The proposal would also disallow the deduction of property tax on houses worth over the same $1 million value (phased down by $50,000 a year). Property taxes are part of the cost of personal use, imposed by localities as a condition of continued ownership. Homeowners pay those taxes because of the benefits they get from the location of the property, from local government services, or from some combination of the two. Using interest to measure the value of personal rental use entails using a net income or profit figure from which expenses have already been subtracted. It is therefore inappropriate to subtract depreciation, property tax, or other expenses again.

The proposal would replace the section 121 exemption with a 15 percent tax on gain from houses, even if the gain is reinvested. Under standards going back to the first adoption of the capital gain preference, the 15 percent capital gains tax is the normal tax for reinvested capital. Moreover, if a risk-free interest rate is going to be used to impute rent, gains will need to be taken into account separately.

B. Current Law

A purchase of a residence is an investment in which the primary return is the rental value of the right to live in it. By using capital to buy a residence, the investor has given up available interest on alternative investments for the right to live in the residence. The rental value return is not so inchoate as to be immeasurable or incomprehensible. Current law will indeed tax a shareholder on the value of personal use of a residence (or a yacht) if the asset is owned by the corporation, although not if it is owned by the user.[3] The benefit of use is not in cash, but a tax-cash-only tax system would be unjust and too easily avoided.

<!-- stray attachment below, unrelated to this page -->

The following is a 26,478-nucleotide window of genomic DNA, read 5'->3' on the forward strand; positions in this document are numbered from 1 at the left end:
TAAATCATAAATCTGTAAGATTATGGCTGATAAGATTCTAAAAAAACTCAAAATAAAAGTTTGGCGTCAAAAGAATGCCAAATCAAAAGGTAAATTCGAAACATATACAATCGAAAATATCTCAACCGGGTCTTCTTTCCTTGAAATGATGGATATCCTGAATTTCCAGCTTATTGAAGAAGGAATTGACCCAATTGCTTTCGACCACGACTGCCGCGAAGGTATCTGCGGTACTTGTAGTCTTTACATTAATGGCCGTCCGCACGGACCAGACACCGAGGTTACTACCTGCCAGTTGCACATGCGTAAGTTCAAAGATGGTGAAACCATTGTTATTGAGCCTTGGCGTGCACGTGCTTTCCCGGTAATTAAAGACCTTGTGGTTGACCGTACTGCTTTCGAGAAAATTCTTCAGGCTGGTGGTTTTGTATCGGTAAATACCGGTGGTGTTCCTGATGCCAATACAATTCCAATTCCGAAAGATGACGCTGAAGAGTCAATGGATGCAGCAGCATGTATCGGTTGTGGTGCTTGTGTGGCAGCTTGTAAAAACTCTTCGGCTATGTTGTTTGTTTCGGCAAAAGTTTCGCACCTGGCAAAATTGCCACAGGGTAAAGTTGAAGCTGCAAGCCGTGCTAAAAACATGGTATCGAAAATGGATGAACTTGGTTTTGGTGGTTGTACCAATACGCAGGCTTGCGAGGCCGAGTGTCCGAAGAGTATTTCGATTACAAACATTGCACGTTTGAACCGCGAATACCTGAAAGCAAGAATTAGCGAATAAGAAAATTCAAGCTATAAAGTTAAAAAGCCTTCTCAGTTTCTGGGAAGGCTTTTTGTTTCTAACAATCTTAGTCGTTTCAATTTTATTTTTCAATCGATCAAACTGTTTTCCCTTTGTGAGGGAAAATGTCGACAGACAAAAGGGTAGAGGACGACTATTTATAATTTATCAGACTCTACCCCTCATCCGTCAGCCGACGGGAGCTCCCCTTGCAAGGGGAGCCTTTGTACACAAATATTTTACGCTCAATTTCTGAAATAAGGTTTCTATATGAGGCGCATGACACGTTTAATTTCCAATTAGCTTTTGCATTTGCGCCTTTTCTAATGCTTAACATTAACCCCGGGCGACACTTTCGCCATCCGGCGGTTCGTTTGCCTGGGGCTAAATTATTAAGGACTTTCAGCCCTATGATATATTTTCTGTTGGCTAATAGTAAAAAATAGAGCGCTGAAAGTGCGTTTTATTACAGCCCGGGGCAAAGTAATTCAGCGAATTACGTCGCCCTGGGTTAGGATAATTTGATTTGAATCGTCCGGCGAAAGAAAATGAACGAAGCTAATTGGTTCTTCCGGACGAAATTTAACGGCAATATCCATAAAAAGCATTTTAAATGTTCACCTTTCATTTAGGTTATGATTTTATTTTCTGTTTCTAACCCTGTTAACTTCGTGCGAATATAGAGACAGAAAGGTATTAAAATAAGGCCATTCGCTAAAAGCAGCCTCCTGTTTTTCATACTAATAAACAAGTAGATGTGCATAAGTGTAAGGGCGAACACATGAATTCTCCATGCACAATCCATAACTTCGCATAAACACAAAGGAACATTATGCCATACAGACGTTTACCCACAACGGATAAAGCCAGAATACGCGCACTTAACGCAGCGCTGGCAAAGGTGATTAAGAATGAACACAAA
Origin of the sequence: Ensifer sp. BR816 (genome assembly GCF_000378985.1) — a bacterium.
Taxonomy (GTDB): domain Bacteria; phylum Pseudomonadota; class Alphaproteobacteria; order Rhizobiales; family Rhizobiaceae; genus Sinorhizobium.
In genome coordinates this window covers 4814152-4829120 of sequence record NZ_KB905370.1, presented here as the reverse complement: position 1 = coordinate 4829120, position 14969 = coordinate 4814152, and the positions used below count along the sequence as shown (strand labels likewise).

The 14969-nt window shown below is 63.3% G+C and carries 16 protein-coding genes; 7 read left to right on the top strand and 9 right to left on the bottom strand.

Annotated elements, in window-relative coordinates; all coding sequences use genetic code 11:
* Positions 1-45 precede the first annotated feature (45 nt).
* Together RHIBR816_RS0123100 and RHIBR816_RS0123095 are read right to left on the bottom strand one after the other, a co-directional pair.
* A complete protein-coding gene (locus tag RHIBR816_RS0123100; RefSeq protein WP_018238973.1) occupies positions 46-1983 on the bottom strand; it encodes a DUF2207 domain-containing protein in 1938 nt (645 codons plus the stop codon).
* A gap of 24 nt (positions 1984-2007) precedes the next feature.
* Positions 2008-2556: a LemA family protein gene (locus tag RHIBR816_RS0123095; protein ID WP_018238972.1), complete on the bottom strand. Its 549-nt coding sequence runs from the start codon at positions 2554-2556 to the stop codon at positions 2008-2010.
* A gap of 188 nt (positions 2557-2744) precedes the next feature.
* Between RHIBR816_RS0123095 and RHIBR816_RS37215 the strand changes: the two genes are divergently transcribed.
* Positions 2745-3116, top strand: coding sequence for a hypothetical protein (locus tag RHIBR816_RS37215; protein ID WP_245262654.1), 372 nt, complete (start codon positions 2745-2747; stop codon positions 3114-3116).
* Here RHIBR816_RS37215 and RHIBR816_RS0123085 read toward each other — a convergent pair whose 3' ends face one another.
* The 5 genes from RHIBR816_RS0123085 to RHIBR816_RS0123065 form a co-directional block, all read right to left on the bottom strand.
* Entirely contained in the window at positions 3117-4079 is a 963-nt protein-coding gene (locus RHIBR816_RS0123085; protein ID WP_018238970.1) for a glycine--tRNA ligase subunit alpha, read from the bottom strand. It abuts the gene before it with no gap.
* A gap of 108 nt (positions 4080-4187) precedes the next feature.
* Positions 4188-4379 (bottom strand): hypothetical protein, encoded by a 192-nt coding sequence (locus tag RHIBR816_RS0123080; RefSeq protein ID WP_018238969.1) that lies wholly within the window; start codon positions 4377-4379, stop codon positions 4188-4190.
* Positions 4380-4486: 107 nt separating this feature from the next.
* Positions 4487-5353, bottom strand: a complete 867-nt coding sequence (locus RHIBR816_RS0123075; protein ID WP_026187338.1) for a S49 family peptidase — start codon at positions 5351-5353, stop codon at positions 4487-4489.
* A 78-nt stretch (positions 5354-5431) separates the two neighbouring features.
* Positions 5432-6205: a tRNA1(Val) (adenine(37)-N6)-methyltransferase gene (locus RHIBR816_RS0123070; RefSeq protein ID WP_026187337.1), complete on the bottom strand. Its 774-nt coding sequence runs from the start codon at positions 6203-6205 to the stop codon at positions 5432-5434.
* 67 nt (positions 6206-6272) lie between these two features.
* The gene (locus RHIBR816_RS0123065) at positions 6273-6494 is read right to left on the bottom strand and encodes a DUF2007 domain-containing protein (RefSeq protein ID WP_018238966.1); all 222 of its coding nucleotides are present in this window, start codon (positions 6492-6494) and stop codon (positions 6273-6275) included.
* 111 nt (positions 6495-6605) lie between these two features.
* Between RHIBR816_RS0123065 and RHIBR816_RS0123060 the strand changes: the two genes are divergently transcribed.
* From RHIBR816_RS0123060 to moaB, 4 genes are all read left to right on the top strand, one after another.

There is a worldwide market for capital, and users of capital are willing to pay a rent for the capital (interest) that is above the amount needed to cover the inflationary shrinkage of repayment and risk of default. An investor who buys a house or similar personal-use property has access to interest returns and has given up the opportunity to collect interest. The opportunity cost of foregoing interest underlies all modern time-value-of-money concepts and financial analysis. For an investment alternative to personal use property, the investment return is taxed, but when the return is in the form of personal use, current law does not tax it.

Current law also allows taxpayer a delineated exclusion if the house appreciates in value. Structures depreciate physically and remaining life grows shorter over time, and the depreciation is a nondeductible personal living or family expense to the owner.[4] But because prosperity and population growth increase the demand for land and location, houses commonly appreciate overall, even in the face of the structure’s depreciating value. Section 121 exempts $250,000 of gain on the sale of a primary residence per taxpayer ($500,000 for joint returns). The exclusion may not be used more often than every two years. For the full exemption, the house has to have been used as a primary residence for five years, although there are special rules for divorces and for cases in which the holding period is not met because of a change in health or employment.